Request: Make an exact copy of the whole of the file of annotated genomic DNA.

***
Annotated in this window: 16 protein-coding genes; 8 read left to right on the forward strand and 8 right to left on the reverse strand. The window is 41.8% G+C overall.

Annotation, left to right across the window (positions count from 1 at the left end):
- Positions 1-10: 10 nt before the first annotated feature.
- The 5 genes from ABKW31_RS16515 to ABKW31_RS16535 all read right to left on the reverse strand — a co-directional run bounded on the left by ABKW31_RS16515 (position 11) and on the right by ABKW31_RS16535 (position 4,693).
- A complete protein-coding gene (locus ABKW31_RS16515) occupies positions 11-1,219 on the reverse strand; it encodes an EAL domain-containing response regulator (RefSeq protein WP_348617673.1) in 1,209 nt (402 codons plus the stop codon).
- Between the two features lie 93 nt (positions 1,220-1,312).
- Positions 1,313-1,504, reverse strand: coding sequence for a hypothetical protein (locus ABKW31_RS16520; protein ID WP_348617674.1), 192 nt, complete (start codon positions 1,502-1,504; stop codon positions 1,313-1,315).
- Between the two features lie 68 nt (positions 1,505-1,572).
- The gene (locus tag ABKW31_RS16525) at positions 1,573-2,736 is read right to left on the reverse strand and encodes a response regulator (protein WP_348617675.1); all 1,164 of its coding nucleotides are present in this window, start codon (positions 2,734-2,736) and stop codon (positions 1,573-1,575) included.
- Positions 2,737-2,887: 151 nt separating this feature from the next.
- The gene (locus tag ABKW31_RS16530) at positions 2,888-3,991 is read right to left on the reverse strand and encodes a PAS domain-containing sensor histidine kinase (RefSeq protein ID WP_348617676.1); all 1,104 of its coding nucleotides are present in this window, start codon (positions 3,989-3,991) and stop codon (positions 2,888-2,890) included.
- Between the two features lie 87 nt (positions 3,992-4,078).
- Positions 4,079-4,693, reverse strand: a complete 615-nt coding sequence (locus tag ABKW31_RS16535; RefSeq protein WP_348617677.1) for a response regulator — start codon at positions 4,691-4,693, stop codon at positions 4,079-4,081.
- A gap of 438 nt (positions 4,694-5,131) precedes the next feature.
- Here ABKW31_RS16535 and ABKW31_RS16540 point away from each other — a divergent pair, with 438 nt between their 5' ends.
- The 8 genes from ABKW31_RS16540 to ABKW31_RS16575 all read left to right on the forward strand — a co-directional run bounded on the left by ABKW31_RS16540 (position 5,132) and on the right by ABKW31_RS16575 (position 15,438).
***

Annotated in this window: 16 protein-coding genes; 8 read left to right on the forward strand and 8 right to left on the reverse strand. The window is 41.8% G+C overall.

Annotation, left to right across the window (positions count from 1 at the left end):
- Positions 1-10: 10 nt before the first annotated feature.
- The 5 genes from ABKW31_RS16515 to ABKW31_RS16535 all read right to left on the reverse strand — a co-directional run bounded on the left by ABKW31_RS16515 (position 11) and on the right by ABKW31_RS16535 (position 4,693).
- A complete protein-coding gene (locus ABKW31_RS16515) occupies positions 11-1,219 on the reverse strand; it encodes an EAL domain-containing response regulator (RefSeq protein WP_348617673.1) in 1,209 nt (402 codons plus the stop codon).
- Between the two features lie 93 nt (positions 1,220-1,312).
- Positions 1,313-1,504, reverse strand: coding sequence for a hypothetical protein (locus ABKW31_RS16520; protein ID WP_348617674.1), 192 nt, complete (start codon positions 1,502-1,504; stop codon positions 1,313-1,315).
- Between the two features lie 68 nt (positions 1,505-1,572).
- The gene (locus tag ABKW31_RS16525) at positions 1,573-2,736 is read right to left on the reverse strand and encodes a response regulator (protein WP_348617675.1); all 1,164 of its coding nucleotides are present in this window, start codon (positions 2,734-2,736) and stop codon (positions 1,573-1,575) included.
- Positions 2,737-2,887: 151 nt separating this feature from the next.
- The gene (locus tag ABKW31_RS16530) at positions 2,888-3,991 is read right to left on the reverse strand and encodes a PAS domain-containing sensor histidine kinase (RefSeq protein ID WP_348617676.1); all 1,104 of its coding nucleotides are present in this window, start codon (positions 3,989-3,991) and stop codon (positions 2,888-2,890) included.
- Between the two features lie 87 nt (positions 3,992-4,078).
- Positions 4,079-4,693, reverse strand: a complete 615-nt coding sequence (locus tag ABKW31_RS16535; RefSeq protein WP_348617677.1) for a response regulator — start codon at positions 4,691-4,693, stop codon at positions 4,079-4,081.
- A gap of 438 nt (positions 4,694-5,131) precedes the next feature.
- Here ABKW31_RS16535 and ABKW31_RS16540 point away from each other — a divergent pair, with 438 nt between their 5' ends.
- The 8 genes from ABKW31_RS16540 to ABKW31_RS16575 all read left to right on the forward strand — a co-directional run bounded on the left by ABKW31_RS16540 (position 5,132) and on the right by ABKW31_RS16575 (position 15,438).